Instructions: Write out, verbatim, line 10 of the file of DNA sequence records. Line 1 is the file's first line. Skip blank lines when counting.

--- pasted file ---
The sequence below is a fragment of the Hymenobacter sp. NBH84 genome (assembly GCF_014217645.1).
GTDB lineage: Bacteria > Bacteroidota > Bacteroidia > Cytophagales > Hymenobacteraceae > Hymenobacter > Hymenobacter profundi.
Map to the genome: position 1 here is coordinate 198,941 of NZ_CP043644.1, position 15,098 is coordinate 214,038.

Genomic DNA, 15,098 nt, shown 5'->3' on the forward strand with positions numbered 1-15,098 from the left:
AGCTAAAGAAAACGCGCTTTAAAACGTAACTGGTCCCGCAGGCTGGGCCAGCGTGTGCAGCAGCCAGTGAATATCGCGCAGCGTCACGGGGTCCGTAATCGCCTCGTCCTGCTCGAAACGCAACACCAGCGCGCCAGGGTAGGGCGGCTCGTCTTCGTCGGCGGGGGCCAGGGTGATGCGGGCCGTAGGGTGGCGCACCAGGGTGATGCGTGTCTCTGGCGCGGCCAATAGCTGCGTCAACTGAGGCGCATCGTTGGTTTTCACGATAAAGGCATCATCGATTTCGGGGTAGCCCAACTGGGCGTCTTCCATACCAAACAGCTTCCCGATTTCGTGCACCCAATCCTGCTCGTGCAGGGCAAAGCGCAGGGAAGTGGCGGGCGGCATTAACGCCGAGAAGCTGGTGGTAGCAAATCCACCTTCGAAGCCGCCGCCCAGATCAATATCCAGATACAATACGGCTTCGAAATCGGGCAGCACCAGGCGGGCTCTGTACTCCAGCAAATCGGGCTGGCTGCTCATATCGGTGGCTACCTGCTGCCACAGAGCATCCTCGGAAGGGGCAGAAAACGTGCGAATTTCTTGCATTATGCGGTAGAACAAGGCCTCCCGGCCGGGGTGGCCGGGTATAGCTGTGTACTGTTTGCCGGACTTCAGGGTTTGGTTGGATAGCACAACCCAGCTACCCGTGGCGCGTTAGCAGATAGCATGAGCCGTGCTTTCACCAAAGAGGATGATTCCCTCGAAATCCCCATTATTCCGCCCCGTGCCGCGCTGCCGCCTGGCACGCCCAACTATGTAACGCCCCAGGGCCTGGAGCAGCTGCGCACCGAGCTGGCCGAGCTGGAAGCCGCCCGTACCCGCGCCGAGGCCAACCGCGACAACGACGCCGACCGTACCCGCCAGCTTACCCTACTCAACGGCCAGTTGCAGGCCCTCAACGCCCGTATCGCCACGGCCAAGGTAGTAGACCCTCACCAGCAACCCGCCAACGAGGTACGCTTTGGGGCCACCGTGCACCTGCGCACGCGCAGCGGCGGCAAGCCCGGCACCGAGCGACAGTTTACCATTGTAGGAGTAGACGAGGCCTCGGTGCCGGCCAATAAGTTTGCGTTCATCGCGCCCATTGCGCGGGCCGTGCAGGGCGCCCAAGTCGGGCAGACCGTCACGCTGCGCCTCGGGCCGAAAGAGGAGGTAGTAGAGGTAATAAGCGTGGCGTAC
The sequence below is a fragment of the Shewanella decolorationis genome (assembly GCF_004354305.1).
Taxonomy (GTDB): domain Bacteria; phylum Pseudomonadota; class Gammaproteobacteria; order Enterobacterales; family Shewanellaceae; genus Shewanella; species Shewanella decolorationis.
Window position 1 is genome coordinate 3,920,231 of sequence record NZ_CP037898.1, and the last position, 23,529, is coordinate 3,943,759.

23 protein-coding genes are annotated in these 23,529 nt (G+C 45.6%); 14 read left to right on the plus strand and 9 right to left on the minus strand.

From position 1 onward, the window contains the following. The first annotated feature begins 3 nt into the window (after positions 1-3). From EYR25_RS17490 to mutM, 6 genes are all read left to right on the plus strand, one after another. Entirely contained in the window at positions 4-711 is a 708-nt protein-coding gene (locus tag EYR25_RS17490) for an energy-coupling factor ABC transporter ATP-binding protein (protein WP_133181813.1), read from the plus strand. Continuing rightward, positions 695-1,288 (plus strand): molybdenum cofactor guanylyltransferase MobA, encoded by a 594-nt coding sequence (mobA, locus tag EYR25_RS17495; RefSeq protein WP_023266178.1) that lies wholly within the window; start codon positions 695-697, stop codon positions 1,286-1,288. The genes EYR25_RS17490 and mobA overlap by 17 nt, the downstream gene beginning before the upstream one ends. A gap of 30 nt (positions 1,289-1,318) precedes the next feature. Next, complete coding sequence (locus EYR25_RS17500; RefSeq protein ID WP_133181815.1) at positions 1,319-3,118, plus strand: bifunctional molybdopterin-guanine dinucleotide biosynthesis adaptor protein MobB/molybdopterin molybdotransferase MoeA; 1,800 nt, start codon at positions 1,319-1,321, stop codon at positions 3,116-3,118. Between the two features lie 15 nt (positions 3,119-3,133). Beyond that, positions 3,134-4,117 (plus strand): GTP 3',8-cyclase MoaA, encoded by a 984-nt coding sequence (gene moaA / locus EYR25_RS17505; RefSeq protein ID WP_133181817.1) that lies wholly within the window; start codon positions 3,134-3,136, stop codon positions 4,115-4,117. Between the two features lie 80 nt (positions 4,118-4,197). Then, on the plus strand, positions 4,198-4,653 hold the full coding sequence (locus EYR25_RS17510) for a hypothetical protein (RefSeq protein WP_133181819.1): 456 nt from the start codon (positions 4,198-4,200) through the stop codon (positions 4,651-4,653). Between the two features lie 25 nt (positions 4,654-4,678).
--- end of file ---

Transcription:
From position 1 onward, the window contains the following. The first annotated feature begins 3 nt into the window (after positions 1-3). From EYR25_RS17490 to mutM, 6 genes are all read left to right on the plus strand, one after another. Entirely contained in the window at positions 4-711 is a 708-nt protein-coding gene (locus tag EYR25_RS17490) for an energy-coupling factor ABC transporter ATP-binding protein (protein WP_133181813.1), read from the plus strand. Continuing rightward, positions 695-1,288 (plus strand): molybdenum cofactor guanylyltransferase MobA, encoded by a 594-nt coding sequence (mobA, locus tag EYR25_RS17495; RefSeq protein WP_023266178.1) that lies wholly within the window; start codon positions 695-697, stop codon positions 1,286-1,288. The genes EYR25_RS17490 and mobA overlap by 17 nt, the downstream gene beginning before the upstream one ends. A gap of 30 nt (positions 1,289-1,318) precedes the next feature. Next, complete coding sequence (locus EYR25_RS17500; RefSeq protein ID WP_133181815.1) at positions 1,319-3,118, plus strand: bifunctional molybdopterin-guanine dinucleotide biosynthesis adaptor protein MobB/molybdopterin molybdotransferase MoeA; 1,800 nt, start codon at positions 1,319-1,321, stop codon at positions 3,116-3,118. Between the two features lie 15 nt (positions 3,119-3,133). Beyond that, positions 3,134-4,117 (plus strand): GTP 3',8-cyclase MoaA, encoded by a 984-nt coding sequence (gene moaA / locus EYR25_RS17505; RefSeq protein ID WP_133181817.1) that lies wholly within the window; start codon positions 3,134-3,136, stop codon positions 4,115-4,117. Between the two features lie 80 nt (positions 4,118-4,197). Then, on the plus strand, positions 4,198-4,653 hold the full coding sequence (locus EYR25_RS17510) for a hypothetical protein (RefSeq protein WP_133181819.1): 456 nt from the start codon (positions 4,198-4,200) through the stop codon (positions 4,651-4,653). Between the two features lie 25 nt (positions 4,654-4,678).